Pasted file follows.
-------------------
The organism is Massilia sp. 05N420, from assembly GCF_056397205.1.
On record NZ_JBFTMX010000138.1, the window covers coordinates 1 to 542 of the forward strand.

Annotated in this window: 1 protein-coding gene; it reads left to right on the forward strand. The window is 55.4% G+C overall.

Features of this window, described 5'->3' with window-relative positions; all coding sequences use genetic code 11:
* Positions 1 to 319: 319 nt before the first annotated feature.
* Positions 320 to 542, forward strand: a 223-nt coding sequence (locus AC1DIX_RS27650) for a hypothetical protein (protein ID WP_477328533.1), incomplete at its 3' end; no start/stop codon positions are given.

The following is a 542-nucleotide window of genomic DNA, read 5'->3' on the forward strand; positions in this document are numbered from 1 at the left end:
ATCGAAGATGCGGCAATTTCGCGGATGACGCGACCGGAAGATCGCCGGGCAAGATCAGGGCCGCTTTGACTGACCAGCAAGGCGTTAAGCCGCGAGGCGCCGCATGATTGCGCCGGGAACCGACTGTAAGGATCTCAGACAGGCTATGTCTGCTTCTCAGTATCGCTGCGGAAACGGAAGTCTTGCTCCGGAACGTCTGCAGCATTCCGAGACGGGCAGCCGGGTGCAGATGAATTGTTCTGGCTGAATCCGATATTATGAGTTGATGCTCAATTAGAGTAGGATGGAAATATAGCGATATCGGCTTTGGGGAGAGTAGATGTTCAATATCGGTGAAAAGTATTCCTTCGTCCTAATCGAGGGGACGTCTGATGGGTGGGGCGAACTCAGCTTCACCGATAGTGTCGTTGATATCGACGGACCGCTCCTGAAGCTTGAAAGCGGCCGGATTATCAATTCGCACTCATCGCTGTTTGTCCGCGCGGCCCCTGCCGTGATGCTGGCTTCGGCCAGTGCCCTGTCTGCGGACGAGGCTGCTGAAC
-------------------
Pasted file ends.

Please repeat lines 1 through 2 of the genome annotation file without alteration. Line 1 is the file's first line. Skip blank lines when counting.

The organism is Massilia sp. 05N420, from assembly GCF_056397205.1.
On record NZ_JBFTMX010000138.1, the window covers coordinates 1 to 542 of the forward strand.